Q. My son is 3 1/2 years old and his speech is very difficult to understand. He seems to substitute some sounds for other sounds like “tat” for “cat.” He also leaves off sounds at the end of words like “duh” for “duck.” He has so many speech issues that I’m unsure of which to start helping him to correct. What could be causing this and what can I do about it?
A. It sounds like you are a very observant mama who is quite cognizant of your son’s speech patterns and errors. Based on your description, it appears that he may be having issues with phonological processes.
Phonological processes are normal and a natural part of speech development. They are typical patterns young children use to simplify speech as they learn to talk. Young children who cannot yet move their lips, tongue, and jaw to produce all of the sounds and sound patterns needed to formulate words correctly will often use these processes to say their words. However, as children develop their language skills they should outgrow these patterns. Types of phonological processes that should be eliminated by age 3 include:
Final Consonant Deletion: The consonant at the end of the word is left off—for example, “bat” is pronounced “ba” and “dad” is pronounced “da.”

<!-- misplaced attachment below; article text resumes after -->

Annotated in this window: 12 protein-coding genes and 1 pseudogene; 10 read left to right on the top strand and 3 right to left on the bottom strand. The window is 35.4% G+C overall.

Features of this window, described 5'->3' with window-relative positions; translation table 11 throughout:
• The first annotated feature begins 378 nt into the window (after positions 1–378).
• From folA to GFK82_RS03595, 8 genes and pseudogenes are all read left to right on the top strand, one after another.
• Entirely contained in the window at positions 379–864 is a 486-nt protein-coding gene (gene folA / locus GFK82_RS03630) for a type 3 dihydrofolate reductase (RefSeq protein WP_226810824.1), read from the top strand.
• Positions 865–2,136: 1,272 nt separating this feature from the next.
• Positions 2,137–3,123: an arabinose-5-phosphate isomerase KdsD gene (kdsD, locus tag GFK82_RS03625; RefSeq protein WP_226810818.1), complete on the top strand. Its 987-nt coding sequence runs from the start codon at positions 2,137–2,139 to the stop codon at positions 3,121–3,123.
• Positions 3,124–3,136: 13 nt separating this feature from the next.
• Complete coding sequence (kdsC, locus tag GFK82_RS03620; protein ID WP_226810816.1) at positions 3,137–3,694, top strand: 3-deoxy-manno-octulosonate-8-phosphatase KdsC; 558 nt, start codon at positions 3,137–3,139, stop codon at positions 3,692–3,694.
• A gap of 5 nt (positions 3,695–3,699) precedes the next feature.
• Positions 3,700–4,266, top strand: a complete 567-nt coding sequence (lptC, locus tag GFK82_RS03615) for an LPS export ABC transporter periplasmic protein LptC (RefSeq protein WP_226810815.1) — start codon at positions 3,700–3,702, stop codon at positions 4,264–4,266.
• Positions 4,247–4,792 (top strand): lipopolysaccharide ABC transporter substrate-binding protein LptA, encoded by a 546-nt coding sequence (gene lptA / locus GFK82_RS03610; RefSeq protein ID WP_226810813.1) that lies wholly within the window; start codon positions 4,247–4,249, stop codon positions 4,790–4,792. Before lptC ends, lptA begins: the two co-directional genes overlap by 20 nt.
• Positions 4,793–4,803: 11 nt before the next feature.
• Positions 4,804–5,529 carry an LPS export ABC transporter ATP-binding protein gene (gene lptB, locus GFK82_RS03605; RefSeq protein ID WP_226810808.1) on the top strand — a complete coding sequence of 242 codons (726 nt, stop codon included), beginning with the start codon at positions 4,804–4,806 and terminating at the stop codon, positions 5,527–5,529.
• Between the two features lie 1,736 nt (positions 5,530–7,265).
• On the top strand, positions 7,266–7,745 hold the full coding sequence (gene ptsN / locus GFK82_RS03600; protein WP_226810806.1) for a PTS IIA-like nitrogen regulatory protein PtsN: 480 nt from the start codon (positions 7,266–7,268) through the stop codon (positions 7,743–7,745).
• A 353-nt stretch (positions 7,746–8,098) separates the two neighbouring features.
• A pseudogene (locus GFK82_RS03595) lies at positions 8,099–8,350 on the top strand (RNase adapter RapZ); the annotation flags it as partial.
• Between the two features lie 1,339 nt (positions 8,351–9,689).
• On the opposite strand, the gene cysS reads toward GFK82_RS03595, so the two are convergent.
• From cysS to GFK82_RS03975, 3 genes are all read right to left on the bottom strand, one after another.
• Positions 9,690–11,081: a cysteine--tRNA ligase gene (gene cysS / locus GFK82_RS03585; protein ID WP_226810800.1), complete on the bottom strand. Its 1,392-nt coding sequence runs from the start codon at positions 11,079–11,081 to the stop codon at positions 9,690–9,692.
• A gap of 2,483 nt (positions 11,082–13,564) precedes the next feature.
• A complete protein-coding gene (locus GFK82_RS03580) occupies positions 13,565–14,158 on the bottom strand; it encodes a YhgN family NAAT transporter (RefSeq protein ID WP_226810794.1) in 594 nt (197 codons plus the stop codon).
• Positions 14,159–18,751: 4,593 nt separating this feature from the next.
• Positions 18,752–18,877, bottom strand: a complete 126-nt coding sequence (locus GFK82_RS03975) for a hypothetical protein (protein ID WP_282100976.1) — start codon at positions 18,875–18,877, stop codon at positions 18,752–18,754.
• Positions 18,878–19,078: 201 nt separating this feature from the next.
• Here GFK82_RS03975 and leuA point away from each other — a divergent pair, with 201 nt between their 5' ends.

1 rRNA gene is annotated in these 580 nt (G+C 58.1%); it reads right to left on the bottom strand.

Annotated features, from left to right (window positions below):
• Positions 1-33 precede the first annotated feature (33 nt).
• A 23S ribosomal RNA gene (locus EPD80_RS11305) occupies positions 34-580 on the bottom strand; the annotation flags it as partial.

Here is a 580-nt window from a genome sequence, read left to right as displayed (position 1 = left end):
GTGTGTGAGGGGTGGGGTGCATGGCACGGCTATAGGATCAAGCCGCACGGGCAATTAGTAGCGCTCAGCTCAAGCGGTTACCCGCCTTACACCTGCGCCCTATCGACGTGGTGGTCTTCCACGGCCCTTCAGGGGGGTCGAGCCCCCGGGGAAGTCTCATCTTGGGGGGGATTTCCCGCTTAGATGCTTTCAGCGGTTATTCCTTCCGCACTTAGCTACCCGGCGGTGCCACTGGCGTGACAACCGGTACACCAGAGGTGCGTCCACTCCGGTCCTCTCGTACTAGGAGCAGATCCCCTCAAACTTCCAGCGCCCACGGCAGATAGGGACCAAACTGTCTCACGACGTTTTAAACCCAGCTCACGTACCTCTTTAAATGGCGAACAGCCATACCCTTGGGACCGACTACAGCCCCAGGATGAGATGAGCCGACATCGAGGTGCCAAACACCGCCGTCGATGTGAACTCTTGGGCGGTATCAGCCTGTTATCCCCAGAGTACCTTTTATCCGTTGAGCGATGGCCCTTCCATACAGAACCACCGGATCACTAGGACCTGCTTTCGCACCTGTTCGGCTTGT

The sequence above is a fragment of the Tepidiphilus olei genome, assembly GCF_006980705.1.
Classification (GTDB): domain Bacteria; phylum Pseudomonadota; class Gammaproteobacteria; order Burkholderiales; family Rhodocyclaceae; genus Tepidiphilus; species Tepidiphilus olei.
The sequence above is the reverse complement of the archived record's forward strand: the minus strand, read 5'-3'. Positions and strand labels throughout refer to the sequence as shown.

Velar Fronting: Sounds made in the back of the mouth (e.g. sounds like /k/ and /g/) are replaced with sounds made in the front of the mouth (e.g. sounds such as /t/ and /d/)—for example, “coat” is pronounced as “toat” and “got” is pronounced as “dot.”
Unstressed Syllable Deletion: The syllable that is not stressed is omitted—for example, “elephant” is pronounced as “elphant” or “telephone” is pronounced as “telphone.”
Syllable Reduplication: The first syllable is repeated twice—for example, “bottle” is pronounced as “baba.”
Consonant Assimilation: A consonant sound in the word influences another consonant sound—for example, “bed” is pronounced as “beb” or “tub” is pronounced as “tut.”
The speech patterns you’ve noticed your son implement are consistent with phonological processes known as velar fronting and final consonant deletion. Given his age and that pattern of processing errors, it would be wise for you to consult with his pediatrician about pursuing an evaluation by a speech-language pathologist. The evaluation will provide an assessment of his speech sound production skills and the impact they are having on his speech intelligibility. Following the evaluation, the speech-language pathologist will discuss any recommendations for treatment and give you strategies you may use at home to support his speech needs.
Addressing your son’s speech struggles now while he is young will help guide him to speaking success down the road.
Allison Crumpler is a speech-language pathologist and the director of clinical compliance for Raleigh Therapy Services, Inc., a multidisciplinary pediatric therapy practice in North Raleigh. (919-791-3582)
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